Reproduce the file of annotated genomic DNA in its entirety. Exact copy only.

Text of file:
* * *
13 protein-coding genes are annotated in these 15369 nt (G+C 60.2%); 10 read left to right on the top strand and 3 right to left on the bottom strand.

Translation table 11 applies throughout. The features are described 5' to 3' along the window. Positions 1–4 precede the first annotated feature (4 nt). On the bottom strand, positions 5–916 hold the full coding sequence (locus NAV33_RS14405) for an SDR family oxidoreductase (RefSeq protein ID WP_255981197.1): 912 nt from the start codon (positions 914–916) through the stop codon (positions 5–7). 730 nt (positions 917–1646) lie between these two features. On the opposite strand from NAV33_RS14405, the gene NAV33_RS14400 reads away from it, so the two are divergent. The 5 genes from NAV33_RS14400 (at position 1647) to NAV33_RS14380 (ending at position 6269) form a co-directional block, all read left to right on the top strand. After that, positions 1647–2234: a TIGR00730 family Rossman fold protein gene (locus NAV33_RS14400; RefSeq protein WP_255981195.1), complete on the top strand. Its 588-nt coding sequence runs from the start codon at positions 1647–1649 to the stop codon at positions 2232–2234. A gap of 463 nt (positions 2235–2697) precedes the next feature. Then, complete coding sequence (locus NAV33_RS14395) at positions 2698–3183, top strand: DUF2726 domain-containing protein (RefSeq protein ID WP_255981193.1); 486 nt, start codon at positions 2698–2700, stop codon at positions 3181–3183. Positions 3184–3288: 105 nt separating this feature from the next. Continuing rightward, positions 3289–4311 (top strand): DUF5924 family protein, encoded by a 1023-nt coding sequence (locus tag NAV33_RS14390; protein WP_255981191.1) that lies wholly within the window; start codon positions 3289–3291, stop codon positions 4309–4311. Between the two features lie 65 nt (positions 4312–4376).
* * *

13 protein-coding genes are annotated in these 15369 nt (G+C 60.2%); 10 read left to right on the top strand and 3 right to left on the bottom strand.

Translation table 11 applies throughout. The features are described 5' to 3' along the window. Positions 1–4 precede the first annotated feature (4 nt). On the bottom strand, positions 5–916 hold the full coding sequence (locus NAV33_RS14405) for an SDR family oxidoreductase (RefSeq protein ID WP_255981197.1): 912 nt from the start codon (positions 914–916) through the stop codon (positions 5–7). 730 nt (positions 917–1646) lie between these two features. On the opposite strand from NAV33_RS14405, the gene NAV33_RS14400 reads away from it, so the two are divergent. The 5 genes from NAV33_RS14400 (at position 1647) to NAV33_RS14380 (ending at position 6269) form a co-directional block, all read left to right on the top strand. After that, positions 1647–2234: a TIGR00730 family Rossman fold protein gene (locus NAV33_RS14400; RefSeq protein WP_255981195.1), complete on the top strand. Its 588-nt coding sequence runs from the start codon at positions 1647–1649 to the stop codon at positions 2232–2234. A gap of 463 nt (positions 2235–2697) precedes the next feature. Then, complete coding sequence (locus NAV33_RS14395) at positions 2698–3183, top strand: DUF2726 domain-containing protein (RefSeq protein ID WP_255981193.1); 486 nt, start codon at positions 2698–2700, stop codon at positions 3181–3183. Positions 3184–3288: 105 nt separating this feature from the next. Continuing rightward, positions 3289–4311 (top strand): DUF5924 family protein, encoded by a 1023-nt coding sequence (locus tag NAV33_RS14390; protein WP_255981191.1) that lies wholly within the window; start codon positions 3289–3291, stop codon positions 4309–4311. Between the two features lie 65 nt (positions 4312–4376).